The plans so far are to be defiant and take the FCC to court. Beyond that, there’s a limited slate of options.
When the FCC voted Thursday to repeal net neutrality regulations, it went one step further: It banned state and local governments from taking their own action to preserve net neutrality within their borders.
It’s a preemption effort that isn’t sitting well with local leaders across the country. A week before the vote, 58 mayors and county officials wrote FCC Chairman Ajit Pai to say they were “deeply disturbed by the Commission’s efforts to preempt our ability to protect consumers and businesses in our communities.”
But Republican FCC Commissioner Michael O’Rielly, who voted for the repeal, said Thursday that he wanted even stronger preemption rules on the books.
“Broadband service is not confined to state boundaries and should not be constrained by a patchwork of state and local regulations,” he said at the FCC meeting. “A hodgepodge of state rules could severely curtail not only the next generation of wireless systems that we have been working so hard to promote, but also the technologies that may rely on these networks in the future. … I would actually go even further on preemption, but I could only carry the debate so far today.”
So far, that isn’t stopping some state and local leaders—almost all of them Democrats—from saying they’ll attempt to create their own versions of net neutrality. Broadly speaking, they oppose the FCC’s move to allow broadband providers to serve some websites faster or slower than others, or block some altogether.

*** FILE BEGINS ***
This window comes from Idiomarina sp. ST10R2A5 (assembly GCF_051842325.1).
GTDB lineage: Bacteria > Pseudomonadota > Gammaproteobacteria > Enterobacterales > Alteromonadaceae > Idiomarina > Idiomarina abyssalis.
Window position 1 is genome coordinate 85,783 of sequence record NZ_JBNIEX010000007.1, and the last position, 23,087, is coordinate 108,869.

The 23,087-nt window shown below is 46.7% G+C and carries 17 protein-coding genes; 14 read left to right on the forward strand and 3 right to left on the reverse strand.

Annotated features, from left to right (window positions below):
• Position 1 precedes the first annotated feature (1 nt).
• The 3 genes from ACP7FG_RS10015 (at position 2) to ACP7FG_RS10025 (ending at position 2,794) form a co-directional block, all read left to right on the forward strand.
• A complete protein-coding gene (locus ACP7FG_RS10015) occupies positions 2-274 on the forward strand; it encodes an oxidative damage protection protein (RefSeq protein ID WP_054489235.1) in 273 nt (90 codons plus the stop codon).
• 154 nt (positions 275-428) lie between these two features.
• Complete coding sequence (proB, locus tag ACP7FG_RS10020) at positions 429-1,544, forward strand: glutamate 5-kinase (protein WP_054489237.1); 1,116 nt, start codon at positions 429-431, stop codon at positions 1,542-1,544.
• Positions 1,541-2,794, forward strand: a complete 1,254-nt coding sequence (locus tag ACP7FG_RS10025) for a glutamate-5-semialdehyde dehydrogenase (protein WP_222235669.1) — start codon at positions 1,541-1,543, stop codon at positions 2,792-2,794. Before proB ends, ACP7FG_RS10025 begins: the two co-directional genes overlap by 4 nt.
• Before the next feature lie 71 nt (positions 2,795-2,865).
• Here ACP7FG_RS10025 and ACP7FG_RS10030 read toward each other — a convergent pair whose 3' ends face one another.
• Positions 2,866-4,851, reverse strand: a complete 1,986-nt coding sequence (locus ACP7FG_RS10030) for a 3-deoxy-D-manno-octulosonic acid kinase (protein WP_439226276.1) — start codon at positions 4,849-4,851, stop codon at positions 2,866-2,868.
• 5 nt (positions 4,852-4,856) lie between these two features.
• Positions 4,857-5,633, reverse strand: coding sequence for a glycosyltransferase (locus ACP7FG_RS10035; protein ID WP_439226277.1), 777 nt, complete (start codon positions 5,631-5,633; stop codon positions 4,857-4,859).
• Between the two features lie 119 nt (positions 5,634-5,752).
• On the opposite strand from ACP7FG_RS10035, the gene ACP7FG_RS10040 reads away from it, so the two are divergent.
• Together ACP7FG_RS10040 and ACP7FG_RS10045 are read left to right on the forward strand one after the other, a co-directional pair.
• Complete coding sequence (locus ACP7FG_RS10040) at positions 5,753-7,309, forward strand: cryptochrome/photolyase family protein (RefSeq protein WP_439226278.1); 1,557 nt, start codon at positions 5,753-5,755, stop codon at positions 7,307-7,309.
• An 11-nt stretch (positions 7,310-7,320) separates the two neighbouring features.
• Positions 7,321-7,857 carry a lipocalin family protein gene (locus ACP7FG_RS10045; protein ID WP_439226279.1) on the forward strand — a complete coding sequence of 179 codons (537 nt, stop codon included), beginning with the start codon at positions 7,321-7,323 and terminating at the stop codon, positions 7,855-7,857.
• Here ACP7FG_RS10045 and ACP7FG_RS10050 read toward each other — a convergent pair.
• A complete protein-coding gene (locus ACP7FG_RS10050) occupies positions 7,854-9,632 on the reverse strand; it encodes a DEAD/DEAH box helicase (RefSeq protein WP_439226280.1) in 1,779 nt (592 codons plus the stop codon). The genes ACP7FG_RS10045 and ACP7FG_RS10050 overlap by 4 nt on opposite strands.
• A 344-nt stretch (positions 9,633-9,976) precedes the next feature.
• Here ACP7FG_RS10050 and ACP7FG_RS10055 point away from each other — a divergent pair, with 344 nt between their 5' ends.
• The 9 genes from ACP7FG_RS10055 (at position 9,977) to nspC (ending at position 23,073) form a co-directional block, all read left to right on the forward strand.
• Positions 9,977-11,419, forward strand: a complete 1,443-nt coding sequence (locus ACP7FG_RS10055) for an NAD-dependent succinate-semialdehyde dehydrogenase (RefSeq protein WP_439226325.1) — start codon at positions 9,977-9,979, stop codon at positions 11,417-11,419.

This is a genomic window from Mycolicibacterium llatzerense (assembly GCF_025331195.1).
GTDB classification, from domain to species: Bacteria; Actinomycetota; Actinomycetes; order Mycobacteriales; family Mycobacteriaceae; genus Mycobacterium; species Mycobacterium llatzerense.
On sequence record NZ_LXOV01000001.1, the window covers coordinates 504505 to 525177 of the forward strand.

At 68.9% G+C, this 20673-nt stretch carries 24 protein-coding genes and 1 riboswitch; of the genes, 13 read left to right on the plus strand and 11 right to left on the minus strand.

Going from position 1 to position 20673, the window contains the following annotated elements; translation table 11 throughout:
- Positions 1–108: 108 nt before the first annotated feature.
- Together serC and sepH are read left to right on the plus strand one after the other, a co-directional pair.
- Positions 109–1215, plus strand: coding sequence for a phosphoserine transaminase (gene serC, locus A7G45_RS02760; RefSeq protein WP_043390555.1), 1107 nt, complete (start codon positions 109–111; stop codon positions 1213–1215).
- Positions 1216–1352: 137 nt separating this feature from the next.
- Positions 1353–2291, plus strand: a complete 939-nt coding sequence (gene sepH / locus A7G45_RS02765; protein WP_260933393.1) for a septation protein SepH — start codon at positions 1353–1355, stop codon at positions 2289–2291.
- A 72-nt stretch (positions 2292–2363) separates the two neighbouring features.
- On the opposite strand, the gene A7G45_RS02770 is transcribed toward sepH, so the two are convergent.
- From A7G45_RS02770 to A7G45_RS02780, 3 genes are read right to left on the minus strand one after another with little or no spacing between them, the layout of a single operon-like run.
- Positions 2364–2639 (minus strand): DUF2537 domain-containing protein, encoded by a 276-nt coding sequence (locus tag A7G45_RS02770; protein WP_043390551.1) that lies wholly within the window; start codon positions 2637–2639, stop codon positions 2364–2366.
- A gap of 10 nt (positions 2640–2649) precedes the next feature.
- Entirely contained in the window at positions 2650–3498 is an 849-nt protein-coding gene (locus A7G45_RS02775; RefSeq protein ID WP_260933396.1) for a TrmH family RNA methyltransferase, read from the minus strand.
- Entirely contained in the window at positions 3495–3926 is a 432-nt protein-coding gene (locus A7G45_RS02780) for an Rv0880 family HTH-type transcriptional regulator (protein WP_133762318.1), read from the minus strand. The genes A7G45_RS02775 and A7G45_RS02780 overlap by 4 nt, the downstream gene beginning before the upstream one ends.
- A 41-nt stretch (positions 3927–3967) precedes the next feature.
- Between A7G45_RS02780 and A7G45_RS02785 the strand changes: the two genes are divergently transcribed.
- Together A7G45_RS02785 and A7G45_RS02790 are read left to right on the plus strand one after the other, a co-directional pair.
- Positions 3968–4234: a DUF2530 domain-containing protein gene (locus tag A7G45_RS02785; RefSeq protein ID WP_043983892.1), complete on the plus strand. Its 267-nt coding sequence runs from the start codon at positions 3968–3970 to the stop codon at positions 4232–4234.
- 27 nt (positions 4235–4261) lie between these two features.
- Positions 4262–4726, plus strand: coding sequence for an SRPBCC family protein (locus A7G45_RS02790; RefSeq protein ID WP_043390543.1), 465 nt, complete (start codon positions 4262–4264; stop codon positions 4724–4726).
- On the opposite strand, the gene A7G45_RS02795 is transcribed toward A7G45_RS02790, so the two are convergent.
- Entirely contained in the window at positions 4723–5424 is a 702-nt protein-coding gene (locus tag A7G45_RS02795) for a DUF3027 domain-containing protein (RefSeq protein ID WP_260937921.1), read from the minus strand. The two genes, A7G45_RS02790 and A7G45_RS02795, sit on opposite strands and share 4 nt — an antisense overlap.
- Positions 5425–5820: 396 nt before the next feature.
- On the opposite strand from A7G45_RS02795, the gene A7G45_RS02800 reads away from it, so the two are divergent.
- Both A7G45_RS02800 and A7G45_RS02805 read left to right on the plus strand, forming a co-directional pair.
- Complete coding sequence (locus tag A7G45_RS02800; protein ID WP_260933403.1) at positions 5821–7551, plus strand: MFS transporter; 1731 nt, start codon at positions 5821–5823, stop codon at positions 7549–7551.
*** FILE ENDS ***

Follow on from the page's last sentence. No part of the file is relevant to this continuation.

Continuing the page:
Washington Governor Jay Inslee said Wednesday that his state would enforce net neutrality rules by sanctioning broadband providers that block content or force customers to pay for prioritized access to apps and services. New York Governor Andrew Cuomo was also defiant of the FCC vote, saying on Twitter that his state would take “all necessary steps” to protect net neutrality. A California state senator also announced his plans to introduce net neutrality legislation next year.
Already, states and local governments say they’re preparing to sue the FCC. That includes attorneys general from New York, Washington, Massachusetts, and Iowa, and officials from Santa Clara County, California, to name a few. This could be an uphill battle: The FCC has authority over interstate communication laws, and Republican commissioners cite the Constitution's Commerce Clause to support their case. The agency has preempted laws in favor of cities before.
The preemption clause is sure to play a big role in these challenges. The final language isn’t clear yet—the order won’t be public until it’s published in the Federal Register, which could take weeks. But the latest available draft has broad language to block states and cities from enforcing rules that the FCC repealed or decided against imposing. That’s vague enough that it could be interpreted to challenge any attempted legislation that affects broadband providers. Cities also wouldn’t be able to impose “more stringent requirements for any aspect of broadband service that we address in this order.” That means states can’t make broadband providers disclose any more information than required by the FCC about how they might prioritize or block content, and also likely can’t impose additional privacy protections for consumers.
“This order is another nibble away at local authority,” said Angelina Panettieri, a principal associate at the National League of Cities. “That’s in keeping with what this FCC has been doing all year in terms of preempting cities, and in terms of painting states and cities as the enemy of broadband deployment.”